How do you commemorate the broad and complex histories of a military training camp, in the context of a neo classical stately home and park?

The Machine Gun Corps was a military base set up in Belton’s Parkland in 1915, where at any time 25,000 men lived and trained in the new military technological weaponry of the time. Initially a tented town, then a pre-fabricated settlement, the community had its own chapels, cinema, and a hospital for those who returned wounded from fighting during the first World War.

Artists Belén Cerezo and Rebecca Lee spent time at Belton during the summer of 2015, attending and observing the programme of events ‘Remembering Belton’ which focussed on the MGC. These included a re-enactment event, archival research and an archaeological dig.

In contrast with traditional and official commemorations, this project uses an exploratory and reflective approach, which sets a new context. We see how this moment in time is remembered by different groups in the present day.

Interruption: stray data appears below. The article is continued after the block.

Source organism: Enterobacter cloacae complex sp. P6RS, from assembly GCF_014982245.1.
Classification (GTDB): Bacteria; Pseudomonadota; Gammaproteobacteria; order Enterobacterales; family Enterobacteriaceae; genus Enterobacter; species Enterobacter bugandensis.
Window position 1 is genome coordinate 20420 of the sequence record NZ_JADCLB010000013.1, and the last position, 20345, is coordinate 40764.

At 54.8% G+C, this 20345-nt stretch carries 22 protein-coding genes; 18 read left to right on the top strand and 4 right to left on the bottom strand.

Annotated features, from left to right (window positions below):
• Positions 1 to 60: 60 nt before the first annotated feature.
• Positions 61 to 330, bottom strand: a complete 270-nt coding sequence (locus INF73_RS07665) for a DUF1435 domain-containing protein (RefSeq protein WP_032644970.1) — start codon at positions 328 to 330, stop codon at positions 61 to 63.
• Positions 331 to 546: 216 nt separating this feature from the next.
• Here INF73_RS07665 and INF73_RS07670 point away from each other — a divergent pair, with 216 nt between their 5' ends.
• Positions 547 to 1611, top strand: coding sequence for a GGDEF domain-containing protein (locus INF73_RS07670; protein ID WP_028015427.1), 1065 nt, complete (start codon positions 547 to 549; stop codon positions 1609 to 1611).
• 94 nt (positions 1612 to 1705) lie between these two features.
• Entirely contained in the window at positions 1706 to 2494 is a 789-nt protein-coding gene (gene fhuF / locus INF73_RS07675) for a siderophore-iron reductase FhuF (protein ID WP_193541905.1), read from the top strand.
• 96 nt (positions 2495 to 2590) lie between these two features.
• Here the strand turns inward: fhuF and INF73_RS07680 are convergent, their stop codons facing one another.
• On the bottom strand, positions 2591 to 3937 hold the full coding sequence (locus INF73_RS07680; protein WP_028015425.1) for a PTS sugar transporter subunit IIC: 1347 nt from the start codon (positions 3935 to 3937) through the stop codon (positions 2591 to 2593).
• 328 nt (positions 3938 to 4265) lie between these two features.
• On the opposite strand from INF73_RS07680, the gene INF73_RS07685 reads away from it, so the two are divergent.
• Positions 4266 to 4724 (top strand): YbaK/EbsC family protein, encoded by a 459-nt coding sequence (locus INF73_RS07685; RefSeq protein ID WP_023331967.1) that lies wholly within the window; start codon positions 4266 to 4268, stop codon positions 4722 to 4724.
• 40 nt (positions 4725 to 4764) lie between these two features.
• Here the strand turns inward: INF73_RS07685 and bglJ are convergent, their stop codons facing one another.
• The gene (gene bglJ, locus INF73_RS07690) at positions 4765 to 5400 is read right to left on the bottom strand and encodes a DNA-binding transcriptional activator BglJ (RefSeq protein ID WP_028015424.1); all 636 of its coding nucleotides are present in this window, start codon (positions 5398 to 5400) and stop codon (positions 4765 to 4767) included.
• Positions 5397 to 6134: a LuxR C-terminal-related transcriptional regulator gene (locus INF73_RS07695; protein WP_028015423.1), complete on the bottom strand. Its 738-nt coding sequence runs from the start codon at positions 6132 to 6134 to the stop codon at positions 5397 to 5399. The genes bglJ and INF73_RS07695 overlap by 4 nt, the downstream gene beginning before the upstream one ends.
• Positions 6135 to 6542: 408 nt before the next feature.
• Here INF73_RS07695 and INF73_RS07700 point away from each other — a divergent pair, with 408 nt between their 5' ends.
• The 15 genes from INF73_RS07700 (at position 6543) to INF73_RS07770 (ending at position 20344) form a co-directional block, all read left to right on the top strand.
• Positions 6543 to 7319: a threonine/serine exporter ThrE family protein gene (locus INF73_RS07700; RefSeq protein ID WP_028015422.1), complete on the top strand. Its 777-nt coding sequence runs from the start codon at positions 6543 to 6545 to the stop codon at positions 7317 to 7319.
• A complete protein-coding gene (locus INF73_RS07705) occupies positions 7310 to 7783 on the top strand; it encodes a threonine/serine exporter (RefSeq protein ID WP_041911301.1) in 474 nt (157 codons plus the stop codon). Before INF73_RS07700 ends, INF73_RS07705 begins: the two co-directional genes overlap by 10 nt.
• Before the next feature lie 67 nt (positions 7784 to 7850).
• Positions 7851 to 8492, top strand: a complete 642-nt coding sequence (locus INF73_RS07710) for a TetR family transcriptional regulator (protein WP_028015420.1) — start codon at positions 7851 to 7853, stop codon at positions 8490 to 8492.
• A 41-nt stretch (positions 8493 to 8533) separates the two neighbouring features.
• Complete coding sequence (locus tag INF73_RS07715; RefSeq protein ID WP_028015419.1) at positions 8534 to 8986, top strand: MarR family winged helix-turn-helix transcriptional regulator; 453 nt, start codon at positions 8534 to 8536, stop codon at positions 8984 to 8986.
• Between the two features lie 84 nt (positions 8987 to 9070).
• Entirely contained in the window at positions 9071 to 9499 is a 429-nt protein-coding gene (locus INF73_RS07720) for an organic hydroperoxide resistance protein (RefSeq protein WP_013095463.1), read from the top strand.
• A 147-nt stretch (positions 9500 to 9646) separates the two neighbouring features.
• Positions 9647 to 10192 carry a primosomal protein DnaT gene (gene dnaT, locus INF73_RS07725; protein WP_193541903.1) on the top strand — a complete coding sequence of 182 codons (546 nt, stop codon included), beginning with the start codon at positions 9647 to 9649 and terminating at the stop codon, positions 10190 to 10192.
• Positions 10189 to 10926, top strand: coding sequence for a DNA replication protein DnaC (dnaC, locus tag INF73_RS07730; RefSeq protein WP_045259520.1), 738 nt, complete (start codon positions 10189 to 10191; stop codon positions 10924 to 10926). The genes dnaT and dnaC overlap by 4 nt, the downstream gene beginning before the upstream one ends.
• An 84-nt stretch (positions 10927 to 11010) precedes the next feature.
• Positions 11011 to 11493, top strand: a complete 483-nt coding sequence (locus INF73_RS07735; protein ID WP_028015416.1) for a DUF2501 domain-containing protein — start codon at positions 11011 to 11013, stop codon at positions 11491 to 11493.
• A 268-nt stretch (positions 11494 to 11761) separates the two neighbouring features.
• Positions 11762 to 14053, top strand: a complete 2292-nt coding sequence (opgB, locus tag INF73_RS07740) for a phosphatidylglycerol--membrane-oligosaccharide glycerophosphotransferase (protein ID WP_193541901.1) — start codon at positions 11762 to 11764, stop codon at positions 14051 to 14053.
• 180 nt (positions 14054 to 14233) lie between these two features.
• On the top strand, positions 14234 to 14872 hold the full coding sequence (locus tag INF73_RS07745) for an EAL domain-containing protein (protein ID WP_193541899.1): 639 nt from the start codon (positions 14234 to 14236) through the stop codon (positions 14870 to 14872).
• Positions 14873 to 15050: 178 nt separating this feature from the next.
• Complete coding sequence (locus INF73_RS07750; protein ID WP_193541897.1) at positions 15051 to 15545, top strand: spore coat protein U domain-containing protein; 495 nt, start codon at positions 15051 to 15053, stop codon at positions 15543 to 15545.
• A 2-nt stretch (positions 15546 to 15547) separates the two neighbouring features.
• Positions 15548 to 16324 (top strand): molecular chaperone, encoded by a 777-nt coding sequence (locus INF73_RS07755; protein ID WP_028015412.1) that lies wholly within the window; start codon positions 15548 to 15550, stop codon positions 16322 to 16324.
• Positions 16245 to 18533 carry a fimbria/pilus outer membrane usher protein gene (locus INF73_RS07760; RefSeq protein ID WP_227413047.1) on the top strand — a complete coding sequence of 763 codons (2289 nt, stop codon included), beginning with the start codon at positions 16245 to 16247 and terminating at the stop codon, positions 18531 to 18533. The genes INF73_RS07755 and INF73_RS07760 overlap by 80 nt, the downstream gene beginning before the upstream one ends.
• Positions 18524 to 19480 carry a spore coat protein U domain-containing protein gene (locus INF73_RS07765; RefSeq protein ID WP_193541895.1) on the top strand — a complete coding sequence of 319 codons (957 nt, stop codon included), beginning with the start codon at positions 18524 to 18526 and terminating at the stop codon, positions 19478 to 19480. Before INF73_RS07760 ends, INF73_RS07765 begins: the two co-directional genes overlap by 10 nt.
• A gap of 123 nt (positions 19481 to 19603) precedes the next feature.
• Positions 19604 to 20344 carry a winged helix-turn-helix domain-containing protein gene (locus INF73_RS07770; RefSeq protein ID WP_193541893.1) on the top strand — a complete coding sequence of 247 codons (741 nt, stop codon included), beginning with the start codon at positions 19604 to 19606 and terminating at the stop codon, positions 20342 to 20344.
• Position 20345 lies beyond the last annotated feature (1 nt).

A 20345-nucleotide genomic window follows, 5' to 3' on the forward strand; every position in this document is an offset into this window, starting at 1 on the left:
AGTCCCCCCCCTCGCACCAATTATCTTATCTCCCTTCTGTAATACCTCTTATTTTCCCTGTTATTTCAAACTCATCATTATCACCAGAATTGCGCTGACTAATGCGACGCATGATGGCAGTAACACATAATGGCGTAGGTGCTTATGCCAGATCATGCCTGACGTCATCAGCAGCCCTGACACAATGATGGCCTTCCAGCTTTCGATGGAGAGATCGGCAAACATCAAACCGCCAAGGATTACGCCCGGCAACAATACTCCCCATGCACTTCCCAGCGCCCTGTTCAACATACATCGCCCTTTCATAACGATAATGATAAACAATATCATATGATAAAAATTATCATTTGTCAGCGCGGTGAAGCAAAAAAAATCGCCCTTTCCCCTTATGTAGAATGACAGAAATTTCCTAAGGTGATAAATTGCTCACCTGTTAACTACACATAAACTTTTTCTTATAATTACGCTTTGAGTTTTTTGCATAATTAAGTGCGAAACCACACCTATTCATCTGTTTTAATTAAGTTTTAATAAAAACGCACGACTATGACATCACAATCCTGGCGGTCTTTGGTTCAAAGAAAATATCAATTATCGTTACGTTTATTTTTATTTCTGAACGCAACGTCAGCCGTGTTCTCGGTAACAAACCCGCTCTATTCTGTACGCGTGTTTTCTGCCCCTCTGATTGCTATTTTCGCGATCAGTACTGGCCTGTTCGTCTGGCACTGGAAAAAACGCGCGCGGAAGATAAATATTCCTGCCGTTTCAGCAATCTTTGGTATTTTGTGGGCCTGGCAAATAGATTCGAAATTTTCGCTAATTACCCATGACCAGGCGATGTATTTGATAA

Rehearsing Memory, Belton 2015 is composed of four parts and was presented across spaces in the house and the parkland.

Through these, the artists present an alternative narrative to historical accounts and suggests that memory is an ongoing and active process.

The artists worked with the volunteer research group to re-film a group photograph of soldiers, using a micro camera. This transforms a group portrait – we see the soldiers faces and hands in new detail, as we stare into their eyes facing the harsh sun.


A walk is a reflection on remembering and place. Starting at the house, you are taken to the site of the camp, listening in to voices and viewpoints of members of Belton’s community, talking to the artists. Listen here: (link)


Distributed in local villages in the vicinity of Belton, a printed artwork brings together aerial views of the Park and personal objects belonging to the families of the machine gunners.

The film, between a documentary and an essay, reflects on the stories of the Machine Gun Corps in the Park along with ideas of memory, as well as the process of making the film.

Visit Rehearsing Memory on the National Trust Website.

Image: Rebecca Lee and Belén Cerezo

Image: Rebecca Lee and Belén Cerezo

Exhibition Design & print J+O Studio

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